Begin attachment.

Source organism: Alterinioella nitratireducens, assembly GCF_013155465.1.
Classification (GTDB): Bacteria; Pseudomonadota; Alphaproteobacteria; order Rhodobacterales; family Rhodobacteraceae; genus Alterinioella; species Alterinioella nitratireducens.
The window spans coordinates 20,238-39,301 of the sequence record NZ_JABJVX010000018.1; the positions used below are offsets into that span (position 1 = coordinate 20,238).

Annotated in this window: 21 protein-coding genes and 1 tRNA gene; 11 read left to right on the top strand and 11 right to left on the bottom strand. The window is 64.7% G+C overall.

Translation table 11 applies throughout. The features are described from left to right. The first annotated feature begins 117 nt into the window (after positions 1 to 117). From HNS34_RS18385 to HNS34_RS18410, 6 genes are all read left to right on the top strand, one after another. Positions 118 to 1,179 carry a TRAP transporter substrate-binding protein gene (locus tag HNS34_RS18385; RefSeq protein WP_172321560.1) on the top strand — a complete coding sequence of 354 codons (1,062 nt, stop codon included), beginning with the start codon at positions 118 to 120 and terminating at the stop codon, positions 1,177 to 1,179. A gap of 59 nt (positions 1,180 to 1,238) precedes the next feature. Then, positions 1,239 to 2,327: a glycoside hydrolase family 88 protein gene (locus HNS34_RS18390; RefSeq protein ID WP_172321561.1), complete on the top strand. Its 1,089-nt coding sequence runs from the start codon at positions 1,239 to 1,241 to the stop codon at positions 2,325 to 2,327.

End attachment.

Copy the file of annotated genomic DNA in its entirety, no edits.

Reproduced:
Source organism: Alterinioella nitratireducens, assembly GCF_013155465.1.
Classification (GTDB): Bacteria; Pseudomonadota; Alphaproteobacteria; order Rhodobacterales; family Rhodobacteraceae; genus Alterinioella; species Alterinioella nitratireducens.
The window spans coordinates 20,238-39,301 of the sequence record NZ_JABJVX010000018.1; the positions used below are offsets into that span (position 1 = coordinate 20,238).

Annotated in this window: 21 protein-coding genes and 1 tRNA gene; 11 read left to right on the top strand and 11 right to left on the bottom strand. The window is 64.7% G+C overall.

Translation table 11 applies throughout. The features are described from left to right. The first annotated feature begins 117 nt into the window (after positions 1 to 117). From HNS34_RS18385 to HNS34_RS18410, 6 genes are all read left to right on the top strand, one after another. Positions 118 to 1,179 carry a TRAP transporter substrate-binding protein gene (locus tag HNS34_RS18385; RefSeq protein WP_172321560.1) on the top strand — a complete coding sequence of 354 codons (1,062 nt, stop codon included), beginning with the start codon at positions 118 to 120 and terminating at the stop codon, positions 1,177 to 1,179. A gap of 59 nt (positions 1,180 to 1,238) precedes the next feature. Then, positions 1,239 to 2,327: a glycoside hydrolase family 88 protein gene (locus HNS34_RS18390; RefSeq protein ID WP_172321561.1), complete on the top strand. Its 1,089-nt coding sequence runs from the start codon at positions 1,239 to 1,241 to the stop codon at positions 2,325 to 2,327.